CN Police Raid Holmes Creek Protection Camp While Logging Equipment Brought In

Dec 9, 2020

CN Police Raid Holmes Creek Protection Camp While Logging Equipment Brought In

Land defenders against TMX pipeline blocked the entrance to loggers with chainsaws in order to continue to protect the trees

***UPDATE*** 11:24 am PT: Land Protectors locked the gate to stop loggers with chainsaws from entering, but the RCMP forced through the gate. The tree cutters are in and this specific gate entrance is now locked. People are encouraged to go to the site and witness, support or help Land Protectors.


Unceded Coast Salish Territories (VANCOUVER, BC) -- On December 9, 2020, at 7am, pipeline construction crews arrived at Holmes Creek Protection Camp, in the path of the TransMountain Expansion (TMX) pipeline in Burnaby B.C. They were accompanied by private security, and CN police who have blocked off the main gate to the camp, and are clearing out the camp’s tents and supplies. 

As of the time of writing, contractors are present along with what appears to be a crane and other logging equipment. 

Camp supporters and pipeline opponents are mustering nearby and will attempt to reach a 25 meter high treehouse in a giant cottonwood tree, among the hundreds of trees marked for cutting. One person has been detained so far. 

Since August, the Holmes River Camp  has successfully stalled the clearcut of these trees by the salmon-bearing Holmes and several other tributary streams. This planned clearcut is a part of the TMX pipeline expansion, and poses the threat of  environmental damage from the construction, and the lasting threat of an oil leak or spill into these waterways if the pipeline is ever built through this area. Since the camp began, campers and volunteers have cleaned up and removed invasive species from the heavily littered Holmes Creek and Lost Creek ravines as well as the banks of Brunette River east of North Road.

Holmes Creek Resistance Camp is located in the forested area southeast of where the Trans-Canada Highway crosses North Road in Burnaby/New Westminster. Parking is available in Lower Hume Park, 660 E Columbia St, New Westminster, or in the nearby shopping centre at Lougheed. (See Map)

TMX and Recent Resistance 

TMX was purchased by the federal government from Kinder Morgan in 2018. In February 2020, TMX announced the cost of the pipeline expansion had soared from $7.4 billion to $12.6 billion. Over 200 people have been arrested in peaceful civil disobedience actions on Burnaby Mountain in opposition to the Trans Mountain pipeline, mostly in 2018. Opposition continues. In October nine people opposing TMX drilling under the Thompson River were arrested, including Secwepemc hereditary leaders organizing under the grassroots group Secwepemc Say No TMX.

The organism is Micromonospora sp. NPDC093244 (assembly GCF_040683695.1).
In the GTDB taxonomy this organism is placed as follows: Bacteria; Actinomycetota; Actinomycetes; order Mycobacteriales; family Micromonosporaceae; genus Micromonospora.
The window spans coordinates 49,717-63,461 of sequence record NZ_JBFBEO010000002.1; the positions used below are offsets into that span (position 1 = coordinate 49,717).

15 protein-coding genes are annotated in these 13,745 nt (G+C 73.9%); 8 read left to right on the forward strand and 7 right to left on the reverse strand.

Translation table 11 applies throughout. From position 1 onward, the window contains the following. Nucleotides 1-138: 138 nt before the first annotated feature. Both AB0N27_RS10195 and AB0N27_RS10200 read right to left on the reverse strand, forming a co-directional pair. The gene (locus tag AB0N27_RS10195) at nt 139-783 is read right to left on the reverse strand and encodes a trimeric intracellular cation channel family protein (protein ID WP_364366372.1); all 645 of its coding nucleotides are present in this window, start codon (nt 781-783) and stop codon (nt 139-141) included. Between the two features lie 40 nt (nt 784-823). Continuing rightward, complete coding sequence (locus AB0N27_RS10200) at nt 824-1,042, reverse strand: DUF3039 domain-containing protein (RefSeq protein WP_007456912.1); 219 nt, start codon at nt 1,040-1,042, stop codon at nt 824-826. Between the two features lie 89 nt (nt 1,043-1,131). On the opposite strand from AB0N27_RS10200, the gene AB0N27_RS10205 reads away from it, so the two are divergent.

Indigenous leaders from several land defense campaigns announced a nationwide call out for action to begin on November 23, 2020 to stand against the violent displacement of Indigenous people from their territories. On that day, the Clarke and Hastings Port in Vancouver was blocked late into the evening, and rail and road blockades continued in the week after, at various locations in Vancouver and Burnaby, including on November 17th, 26th, and 27th. In addition, roads near the Port of Vancouver have been blocked by Indgenous-youth led ceremony and sacred fires this Monday and Tuesday. 

On Monday December 3, 2020, one member of Extinction Rebellion Vancouver was arrested at an Indigenous-youth led Sacred Fire at Crabtree Park and charged  by CN Police with criminal contempt of court for his alleged presence at an anti-pipeline Indigenous solidarity  railway blockade that took place on November 27th. Another member was also fined for alleged infractions of the Railway Safety Act at an earlier action on November 17th. It is possible that there have been more arrests made at these actions in the lower mainland in the past few weeks, but that remains unconfirmed.


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